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when compared with the great mass of mankind ? Suppose Christianity were calculated to make all men happy; how utterly impossible would it be to bring all under its influence ? Millions of infants and idiots, die devoid of its influential power. Millions, in the atmosphere of its brightest regions, where no stone is left unturned to promote and propagate it, still neglect and despise it, and thousands treat it with contempt; centuries have rolled on since its votaries prophesied that it would "cover the earth even as the waters cover the sea;" and yet compared with the inhabitants of the globe, the numbers are as a drop in the ocean: and in these parts of Europe where it possesses all the power that political-authority can give it, what is it but a trade, a scene of controversy, contention and dissension? Scarcely a tenth deserve the name they profess.
And is this the work of a Deity? Is this' “ glory to God in the highest, peace on earth and good will to men?” is this the system of which it is triumphantly prophesied; “ the gates of hell shall not prevail against it?" By some, it is supported under authority, in wealth and grandeur, “overtopped by the lofty spire of archiepiscopal eminence; where sometimes to finish the resemblanee, has been seen only a vane, veering to every breeze of political direction. Truly, this complicated apparatus of Archbishops, Bishops, Deans, Chapters, Canons, Archdeacons, Prebendaries, Rectors, Vicars, Curates, &c., with their oaths, emoluments, titles, and subordination; from the poor stipendiary to those who rear their mitred fronts in courts and senates," is very imposing, but very unlike any thing in the master they profess, to follow.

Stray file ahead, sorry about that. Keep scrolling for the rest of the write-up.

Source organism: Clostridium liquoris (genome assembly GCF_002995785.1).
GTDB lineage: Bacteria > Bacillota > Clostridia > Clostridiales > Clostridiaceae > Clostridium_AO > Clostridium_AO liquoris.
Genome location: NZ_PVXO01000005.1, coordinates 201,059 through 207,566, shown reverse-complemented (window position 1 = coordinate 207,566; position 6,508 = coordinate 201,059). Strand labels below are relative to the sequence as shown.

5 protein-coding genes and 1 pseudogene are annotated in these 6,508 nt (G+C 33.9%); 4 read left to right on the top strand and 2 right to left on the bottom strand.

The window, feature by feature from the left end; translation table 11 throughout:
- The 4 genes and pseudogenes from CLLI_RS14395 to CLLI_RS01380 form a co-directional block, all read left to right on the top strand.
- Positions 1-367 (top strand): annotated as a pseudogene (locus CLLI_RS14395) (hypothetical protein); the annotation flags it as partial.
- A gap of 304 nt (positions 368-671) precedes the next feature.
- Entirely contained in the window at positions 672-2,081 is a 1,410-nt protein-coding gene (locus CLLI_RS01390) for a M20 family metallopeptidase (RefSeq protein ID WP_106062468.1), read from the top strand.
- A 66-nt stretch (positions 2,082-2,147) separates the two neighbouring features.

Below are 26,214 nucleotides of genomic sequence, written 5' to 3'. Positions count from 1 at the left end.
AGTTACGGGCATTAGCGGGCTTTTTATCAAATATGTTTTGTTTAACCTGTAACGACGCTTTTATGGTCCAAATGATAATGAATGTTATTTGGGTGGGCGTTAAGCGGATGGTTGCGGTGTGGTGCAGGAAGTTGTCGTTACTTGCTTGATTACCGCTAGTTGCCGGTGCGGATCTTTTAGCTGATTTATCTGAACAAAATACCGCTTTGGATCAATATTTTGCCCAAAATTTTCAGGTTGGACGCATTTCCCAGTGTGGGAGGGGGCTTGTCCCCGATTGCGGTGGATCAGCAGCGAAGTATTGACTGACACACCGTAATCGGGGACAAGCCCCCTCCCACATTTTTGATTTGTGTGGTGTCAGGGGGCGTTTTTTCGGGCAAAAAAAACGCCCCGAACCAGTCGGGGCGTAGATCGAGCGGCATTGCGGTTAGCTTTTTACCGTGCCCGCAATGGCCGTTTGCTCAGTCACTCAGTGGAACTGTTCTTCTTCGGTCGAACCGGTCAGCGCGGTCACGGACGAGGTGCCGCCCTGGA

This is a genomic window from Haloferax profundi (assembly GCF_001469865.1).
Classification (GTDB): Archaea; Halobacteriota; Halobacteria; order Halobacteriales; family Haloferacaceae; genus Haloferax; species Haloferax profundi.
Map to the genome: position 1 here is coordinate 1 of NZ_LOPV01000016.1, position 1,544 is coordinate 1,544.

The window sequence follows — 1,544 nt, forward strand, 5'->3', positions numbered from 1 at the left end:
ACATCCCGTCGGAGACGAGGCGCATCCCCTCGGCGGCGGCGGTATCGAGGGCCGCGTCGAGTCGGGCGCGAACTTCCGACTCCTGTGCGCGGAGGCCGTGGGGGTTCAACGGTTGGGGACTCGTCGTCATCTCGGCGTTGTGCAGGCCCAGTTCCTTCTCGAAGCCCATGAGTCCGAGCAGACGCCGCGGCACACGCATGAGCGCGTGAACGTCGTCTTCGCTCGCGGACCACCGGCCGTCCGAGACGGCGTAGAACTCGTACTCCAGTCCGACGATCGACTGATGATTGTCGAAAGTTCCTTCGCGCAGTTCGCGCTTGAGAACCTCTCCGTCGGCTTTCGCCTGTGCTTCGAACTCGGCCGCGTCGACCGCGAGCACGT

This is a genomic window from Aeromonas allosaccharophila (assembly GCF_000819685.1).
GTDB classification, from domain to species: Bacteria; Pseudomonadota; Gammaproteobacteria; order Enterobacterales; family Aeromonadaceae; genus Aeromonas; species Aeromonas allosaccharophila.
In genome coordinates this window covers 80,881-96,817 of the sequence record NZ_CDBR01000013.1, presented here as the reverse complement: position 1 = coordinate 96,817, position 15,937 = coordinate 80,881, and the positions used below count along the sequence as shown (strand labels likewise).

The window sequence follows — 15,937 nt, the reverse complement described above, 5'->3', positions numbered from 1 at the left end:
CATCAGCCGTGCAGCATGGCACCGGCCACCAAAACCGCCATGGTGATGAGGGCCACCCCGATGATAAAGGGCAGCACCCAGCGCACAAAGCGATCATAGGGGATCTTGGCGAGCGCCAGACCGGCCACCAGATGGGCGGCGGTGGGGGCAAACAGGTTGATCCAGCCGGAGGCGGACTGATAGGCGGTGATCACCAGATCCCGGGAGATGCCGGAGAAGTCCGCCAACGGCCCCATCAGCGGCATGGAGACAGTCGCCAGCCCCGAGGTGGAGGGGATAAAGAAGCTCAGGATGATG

! By others, it is distinguished by confession of faith and dippings, and again by love-feasts and imbecile distinctions and missionary efforts, and by some, who discard all this as carnal, distinguishing themselves by the form of their hat and coat, and thus is this “bond of unity" supported, each sect“ zealously contending for the faith once delivered to the saints!” What sums of money are expended to promote them! What legal efforts to punish all who oppose them! And what is the result? The Newgate Calendars, the licensed drunkards' retreats, the thousands of prostitutes, and their associates, and the vagrants of every large city and town prove its impotence: and the actions of all, from the dignified clergy down to the holder forth in conventicles, prove it “ Tekel,” weighed in the balance and found wanting.